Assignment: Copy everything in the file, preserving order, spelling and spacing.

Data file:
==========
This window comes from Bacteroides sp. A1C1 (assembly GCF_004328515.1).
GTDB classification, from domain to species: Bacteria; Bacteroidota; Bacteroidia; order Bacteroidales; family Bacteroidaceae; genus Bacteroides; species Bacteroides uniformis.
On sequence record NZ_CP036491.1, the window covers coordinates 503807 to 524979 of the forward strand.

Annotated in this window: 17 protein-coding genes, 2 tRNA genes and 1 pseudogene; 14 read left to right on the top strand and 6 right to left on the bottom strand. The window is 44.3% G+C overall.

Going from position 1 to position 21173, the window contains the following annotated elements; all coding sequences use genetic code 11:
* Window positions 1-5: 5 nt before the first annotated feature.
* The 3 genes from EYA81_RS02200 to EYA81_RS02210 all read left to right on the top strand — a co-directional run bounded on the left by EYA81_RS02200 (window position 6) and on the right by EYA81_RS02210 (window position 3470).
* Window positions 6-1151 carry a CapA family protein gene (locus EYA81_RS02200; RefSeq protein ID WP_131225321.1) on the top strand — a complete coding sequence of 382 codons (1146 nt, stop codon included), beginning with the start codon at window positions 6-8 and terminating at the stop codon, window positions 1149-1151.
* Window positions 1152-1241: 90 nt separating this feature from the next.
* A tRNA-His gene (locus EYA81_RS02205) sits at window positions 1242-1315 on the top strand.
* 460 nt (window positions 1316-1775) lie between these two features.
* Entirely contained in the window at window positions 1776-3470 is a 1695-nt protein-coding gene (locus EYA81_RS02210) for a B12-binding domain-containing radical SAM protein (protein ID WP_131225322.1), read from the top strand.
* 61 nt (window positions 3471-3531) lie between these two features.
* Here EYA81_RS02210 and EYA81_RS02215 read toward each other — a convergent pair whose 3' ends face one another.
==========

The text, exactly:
This window comes from Bacteroides sp. A1C1 (assembly GCF_004328515.1).
GTDB classification, from domain to species: Bacteria; Bacteroidota; Bacteroidia; order Bacteroidales; family Bacteroidaceae; genus Bacteroides; species Bacteroides uniformis.
On sequence record NZ_CP036491.1, the window covers coordinates 503807 to 524979 of the forward strand.

Annotated in this window: 17 protein-coding genes, 2 tRNA genes and 1 pseudogene; 14 read left to right on the top strand and 6 right to left on the bottom strand. The window is 44.3% G+C overall.

Going from position 1 to position 21173, the window contains the following annotated elements; all coding sequences use genetic code 11:
* Window positions 1-5: 5 nt before the first annotated feature.
* The 3 genes from EYA81_RS02200 to EYA81_RS02210 all read left to right on the top strand — a co-directional run bounded on the left by EYA81_RS02200 (window position 6) and on the right by EYA81_RS02210 (window position 3470).
* Window positions 6-1151 carry a CapA family protein gene (locus EYA81_RS02200; RefSeq protein ID WP_131225321.1) on the top strand — a complete coding sequence of 382 codons (1146 nt, stop codon included), beginning with the start codon at window positions 6-8 and terminating at the stop codon, window positions 1149-1151.
* Window positions 1152-1241: 90 nt separating this feature from the next.
* A tRNA-His gene (locus EYA81_RS02205) sits at window positions 1242-1315 on the top strand.
* 460 nt (window positions 1316-1775) lie between these two features.
* Entirely contained in the window at window positions 1776-3470 is a 1695-nt protein-coding gene (locus EYA81_RS02210) for a B12-binding domain-containing radical SAM protein (protein ID WP_131225322.1), read from the top strand.
* 61 nt (window positions 3471-3531) lie between these two features.
* Here EYA81_RS02210 and EYA81_RS02215 read toward each other — a convergent pair whose 3' ends face one another.